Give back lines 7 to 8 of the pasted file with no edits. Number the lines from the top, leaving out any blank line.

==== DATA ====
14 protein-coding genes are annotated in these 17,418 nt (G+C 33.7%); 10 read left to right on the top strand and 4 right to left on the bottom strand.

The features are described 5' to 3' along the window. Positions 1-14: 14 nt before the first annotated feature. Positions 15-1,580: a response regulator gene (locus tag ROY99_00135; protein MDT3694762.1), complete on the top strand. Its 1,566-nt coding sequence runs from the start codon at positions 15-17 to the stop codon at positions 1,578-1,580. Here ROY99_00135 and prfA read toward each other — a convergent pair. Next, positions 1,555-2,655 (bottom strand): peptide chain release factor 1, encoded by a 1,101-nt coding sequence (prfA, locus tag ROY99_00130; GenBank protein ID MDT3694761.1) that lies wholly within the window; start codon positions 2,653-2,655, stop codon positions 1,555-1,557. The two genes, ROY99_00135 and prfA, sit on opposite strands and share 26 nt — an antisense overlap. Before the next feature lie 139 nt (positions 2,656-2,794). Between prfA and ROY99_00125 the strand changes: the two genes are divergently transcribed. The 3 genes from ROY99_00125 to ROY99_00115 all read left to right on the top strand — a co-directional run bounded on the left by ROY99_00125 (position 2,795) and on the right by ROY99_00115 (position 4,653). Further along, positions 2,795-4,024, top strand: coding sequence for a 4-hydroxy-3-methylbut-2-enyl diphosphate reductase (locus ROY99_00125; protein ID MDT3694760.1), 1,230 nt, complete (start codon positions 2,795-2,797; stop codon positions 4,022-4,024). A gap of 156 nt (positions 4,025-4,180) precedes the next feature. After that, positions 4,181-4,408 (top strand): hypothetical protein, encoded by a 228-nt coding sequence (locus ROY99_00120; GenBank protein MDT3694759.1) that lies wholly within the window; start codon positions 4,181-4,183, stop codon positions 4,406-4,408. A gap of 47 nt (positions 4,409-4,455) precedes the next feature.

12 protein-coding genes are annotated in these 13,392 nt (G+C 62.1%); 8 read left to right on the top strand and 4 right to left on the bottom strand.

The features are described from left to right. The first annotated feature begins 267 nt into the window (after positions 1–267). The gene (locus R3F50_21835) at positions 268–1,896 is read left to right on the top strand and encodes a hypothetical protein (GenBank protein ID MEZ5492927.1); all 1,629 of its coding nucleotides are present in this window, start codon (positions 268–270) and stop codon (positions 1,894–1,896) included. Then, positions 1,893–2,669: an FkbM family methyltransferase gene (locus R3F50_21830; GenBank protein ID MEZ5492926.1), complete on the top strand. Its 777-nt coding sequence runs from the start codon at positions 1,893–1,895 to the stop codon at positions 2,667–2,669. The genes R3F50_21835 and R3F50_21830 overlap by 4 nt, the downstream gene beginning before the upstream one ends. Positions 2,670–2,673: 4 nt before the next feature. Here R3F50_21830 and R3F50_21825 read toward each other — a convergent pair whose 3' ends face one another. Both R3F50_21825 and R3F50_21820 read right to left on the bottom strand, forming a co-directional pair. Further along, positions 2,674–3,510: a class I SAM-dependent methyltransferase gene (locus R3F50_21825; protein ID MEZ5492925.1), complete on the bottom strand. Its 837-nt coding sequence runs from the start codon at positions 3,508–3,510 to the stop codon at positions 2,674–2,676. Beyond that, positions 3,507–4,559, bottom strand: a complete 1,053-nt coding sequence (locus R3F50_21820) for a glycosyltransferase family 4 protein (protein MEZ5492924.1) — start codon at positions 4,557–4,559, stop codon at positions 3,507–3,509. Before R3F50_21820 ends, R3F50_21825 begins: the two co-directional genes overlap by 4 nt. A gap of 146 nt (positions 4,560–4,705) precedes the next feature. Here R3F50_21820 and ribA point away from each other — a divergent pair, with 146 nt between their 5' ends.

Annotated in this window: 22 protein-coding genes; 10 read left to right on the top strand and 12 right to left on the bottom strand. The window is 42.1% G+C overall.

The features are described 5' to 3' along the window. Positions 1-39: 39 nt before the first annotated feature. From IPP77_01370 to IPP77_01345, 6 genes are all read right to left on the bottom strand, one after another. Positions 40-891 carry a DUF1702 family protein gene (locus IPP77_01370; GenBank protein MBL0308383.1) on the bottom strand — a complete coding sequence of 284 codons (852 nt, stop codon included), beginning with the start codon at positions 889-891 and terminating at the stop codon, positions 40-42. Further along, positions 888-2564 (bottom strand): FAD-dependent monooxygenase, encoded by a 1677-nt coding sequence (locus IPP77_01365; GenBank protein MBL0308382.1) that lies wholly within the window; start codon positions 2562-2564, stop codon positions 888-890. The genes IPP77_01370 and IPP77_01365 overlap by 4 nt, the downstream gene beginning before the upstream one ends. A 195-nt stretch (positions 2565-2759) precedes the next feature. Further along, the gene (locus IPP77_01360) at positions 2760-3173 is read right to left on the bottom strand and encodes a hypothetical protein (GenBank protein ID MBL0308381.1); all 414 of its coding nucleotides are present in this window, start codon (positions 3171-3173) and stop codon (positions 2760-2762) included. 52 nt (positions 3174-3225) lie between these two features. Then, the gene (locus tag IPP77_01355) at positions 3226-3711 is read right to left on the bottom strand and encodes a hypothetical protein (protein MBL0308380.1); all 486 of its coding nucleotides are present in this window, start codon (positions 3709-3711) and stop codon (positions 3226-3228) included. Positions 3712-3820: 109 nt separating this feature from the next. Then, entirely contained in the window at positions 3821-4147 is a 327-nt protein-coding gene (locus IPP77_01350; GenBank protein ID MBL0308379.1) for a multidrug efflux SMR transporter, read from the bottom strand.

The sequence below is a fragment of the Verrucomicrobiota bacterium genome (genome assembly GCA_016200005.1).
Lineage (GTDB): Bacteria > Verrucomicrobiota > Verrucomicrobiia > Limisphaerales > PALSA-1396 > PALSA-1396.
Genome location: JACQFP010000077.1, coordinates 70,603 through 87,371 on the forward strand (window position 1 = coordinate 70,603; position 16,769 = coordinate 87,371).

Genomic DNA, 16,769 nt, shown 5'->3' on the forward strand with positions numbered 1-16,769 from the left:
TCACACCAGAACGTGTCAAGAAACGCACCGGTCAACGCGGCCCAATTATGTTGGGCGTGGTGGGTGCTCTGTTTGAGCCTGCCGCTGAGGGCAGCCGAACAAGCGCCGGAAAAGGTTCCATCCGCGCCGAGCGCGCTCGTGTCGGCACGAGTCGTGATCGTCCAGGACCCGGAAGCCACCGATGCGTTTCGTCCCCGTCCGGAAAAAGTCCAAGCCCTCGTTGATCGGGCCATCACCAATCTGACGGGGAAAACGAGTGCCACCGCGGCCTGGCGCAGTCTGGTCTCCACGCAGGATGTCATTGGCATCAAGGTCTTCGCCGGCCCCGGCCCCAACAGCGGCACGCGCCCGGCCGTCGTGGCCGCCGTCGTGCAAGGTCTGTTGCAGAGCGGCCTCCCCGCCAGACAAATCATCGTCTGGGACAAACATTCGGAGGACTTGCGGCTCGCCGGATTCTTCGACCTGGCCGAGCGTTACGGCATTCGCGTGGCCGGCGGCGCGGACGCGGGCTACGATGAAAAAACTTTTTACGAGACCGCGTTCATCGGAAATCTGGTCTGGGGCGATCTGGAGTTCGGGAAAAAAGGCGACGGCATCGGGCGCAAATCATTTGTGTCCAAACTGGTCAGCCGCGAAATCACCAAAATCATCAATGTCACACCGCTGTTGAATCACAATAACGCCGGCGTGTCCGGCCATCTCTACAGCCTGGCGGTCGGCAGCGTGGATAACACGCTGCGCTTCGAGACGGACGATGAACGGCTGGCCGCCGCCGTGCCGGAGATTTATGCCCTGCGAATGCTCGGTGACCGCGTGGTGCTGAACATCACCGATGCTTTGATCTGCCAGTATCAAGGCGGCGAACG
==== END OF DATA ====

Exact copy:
The sequence below is a fragment of the Verrucomicrobiota bacterium genome (genome assembly GCA_016200005.1).
Lineage (GTDB): Bacteria > Verrucomicrobiota > Verrucomicrobiia > Limisphaerales > PALSA-1396 > PALSA-1396.